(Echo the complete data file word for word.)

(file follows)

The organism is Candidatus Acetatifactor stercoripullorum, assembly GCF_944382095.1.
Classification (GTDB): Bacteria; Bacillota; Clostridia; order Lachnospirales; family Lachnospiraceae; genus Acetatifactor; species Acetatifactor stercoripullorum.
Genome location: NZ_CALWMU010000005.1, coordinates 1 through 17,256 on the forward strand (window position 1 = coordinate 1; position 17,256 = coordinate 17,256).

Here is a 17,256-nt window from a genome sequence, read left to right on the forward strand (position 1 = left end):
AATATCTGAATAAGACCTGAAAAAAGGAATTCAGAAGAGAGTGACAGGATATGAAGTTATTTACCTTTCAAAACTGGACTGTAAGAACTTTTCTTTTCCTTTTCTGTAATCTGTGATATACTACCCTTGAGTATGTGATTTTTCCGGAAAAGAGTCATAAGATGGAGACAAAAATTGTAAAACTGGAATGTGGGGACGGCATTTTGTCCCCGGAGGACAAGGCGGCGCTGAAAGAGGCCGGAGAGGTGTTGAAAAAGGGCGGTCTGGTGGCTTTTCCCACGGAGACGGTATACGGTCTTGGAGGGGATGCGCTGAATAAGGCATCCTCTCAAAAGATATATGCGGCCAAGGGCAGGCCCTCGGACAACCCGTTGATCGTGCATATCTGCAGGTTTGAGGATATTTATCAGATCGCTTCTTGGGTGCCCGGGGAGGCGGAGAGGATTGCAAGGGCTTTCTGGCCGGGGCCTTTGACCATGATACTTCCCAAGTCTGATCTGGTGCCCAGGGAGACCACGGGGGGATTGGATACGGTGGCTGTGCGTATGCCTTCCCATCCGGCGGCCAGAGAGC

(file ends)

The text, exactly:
The organism is Candidatus Acetatifactor stercoripullorum, assembly GCF_944382095.1.
Classification (GTDB): Bacteria; Bacillota; Clostridia; order Lachnospirales; family Lachnospiraceae; genus Acetatifactor; species Acetatifactor stercoripullorum.
Genome location: NZ_CALWMU010000005.1, coordinates 1 through 17,256 on the forward strand (window position 1 = coordinate 1; position 17,256 = coordinate 17,256).

Here is a 17,256-nt window from a genome sequence, read left to right on the forward strand (position 1 = left end):
AATATCTGAATAAGACCTGAAAAAAGGAATTCAGAAGAGAGTGACAGGATATGAAGTTATTTACCTTTCAAAACTGGACTGTAAGAACTTTTCTTTTCCTTTTCTGTAATCTGTGATATACTACCCTTGAGTATGTGATTTTTCCGGAAAAGAGTCATAAGATGGAGACAAAAATTGTAAAACTGGAATGTGGGGACGGCATTTTGTCCCCGGAGGACAAGGCGGCGCTGAAAGAGGCCGGAGAGGTGTTGAAAAAGGGCGGTCTGGTGGCTTTTCCCACGGAGACGGTATACGGTCTTGGAGGGGATGCGCTGAATAAGGCATCCTCTCAAAAGATATATGCGGCCAAGGGCAGGCCCTCGGACAACCCGTTGATCGTGCATATCTGCAGGTTTGAGGATATTTATCAGATCGCTTCTTGGGTGCCCGGGGAGGCGGAGAGGATTGCAAGGGCTTTCTGGCCGGGGCCTTTGACCATGATACTTCCCAAGTCTGATCTGGTGCCCAGGGAGACCACGGGGGGATTGGATACGGTGGCTGTGCGTATGCCTTCCCATCCGGCGGCCAGAGAGC